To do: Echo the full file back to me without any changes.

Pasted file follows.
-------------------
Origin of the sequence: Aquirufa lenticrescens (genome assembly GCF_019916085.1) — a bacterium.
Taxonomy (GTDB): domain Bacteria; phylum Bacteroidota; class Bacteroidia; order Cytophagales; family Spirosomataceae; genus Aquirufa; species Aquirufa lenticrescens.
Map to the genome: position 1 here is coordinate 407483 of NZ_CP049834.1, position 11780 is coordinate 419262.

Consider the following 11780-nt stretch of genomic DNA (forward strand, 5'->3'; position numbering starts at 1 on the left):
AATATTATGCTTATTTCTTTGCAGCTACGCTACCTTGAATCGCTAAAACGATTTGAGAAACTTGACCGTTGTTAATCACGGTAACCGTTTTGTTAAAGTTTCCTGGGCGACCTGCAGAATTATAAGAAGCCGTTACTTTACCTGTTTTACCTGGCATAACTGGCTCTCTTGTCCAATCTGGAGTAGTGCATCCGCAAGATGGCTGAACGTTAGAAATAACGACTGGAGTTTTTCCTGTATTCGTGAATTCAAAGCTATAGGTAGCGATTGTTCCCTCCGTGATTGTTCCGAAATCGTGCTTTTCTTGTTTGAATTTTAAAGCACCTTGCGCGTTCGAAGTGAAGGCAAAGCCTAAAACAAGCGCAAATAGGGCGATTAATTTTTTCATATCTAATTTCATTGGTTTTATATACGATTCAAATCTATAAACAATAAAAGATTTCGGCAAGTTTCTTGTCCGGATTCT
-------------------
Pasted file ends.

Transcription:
Origin of the sequence: Aquirufa lenticrescens (genome assembly GCF_019916085.1) — a bacterium.
Taxonomy (GTDB): domain Bacteria; phylum Bacteroidota; class Bacteroidia; order Cytophagales; family Spirosomataceae; genus Aquirufa; species Aquirufa lenticrescens.
Map to the genome: position 1 here is coordinate 407483 of NZ_CP049834.1, position 11780 is coordinate 419262.

Consider the following 11780-nt stretch of genomic DNA (forward strand, 5'->3'; position numbering starts at 1 on the left):
AATATTATGCTTATTTCTTTGCAGCTACGCTACCTTGAATCGCTAAAACGATTTGAGAAACTTGACCGTTGTTAATCACGGTAACCGTTTTGTTAAAGTTTCCTGGGCGACCTGCAGAATTATAAGAAGCCGTTACTTTACCTGTTTTACCTGGCATAACTGGCTCTCTTGTCCAATCTGGAGTAGTGCATCCGCAAGATGGCTGAACGTTAGAAATAACGACTGGAGTTTTTCCTGTATTCGTGAATTCAAAGCTATAGGTAGCGATTGTTCCCTCCGTGATTGTTCCGAAATCGTGCTTTTCTTGTTTGAATTTTAAAGCACCTTGCGCGTTCGAAGTGAAGGCAAAGCCTAAAACAAGCGCAAATAGGGCGATTAATTTTTTCATATCTAATTTCATTGGTTTTATATACGATTCAAATCTATAAACAATAAAAGATTTCGGCAAGTTTCTTGTCCGGATTCT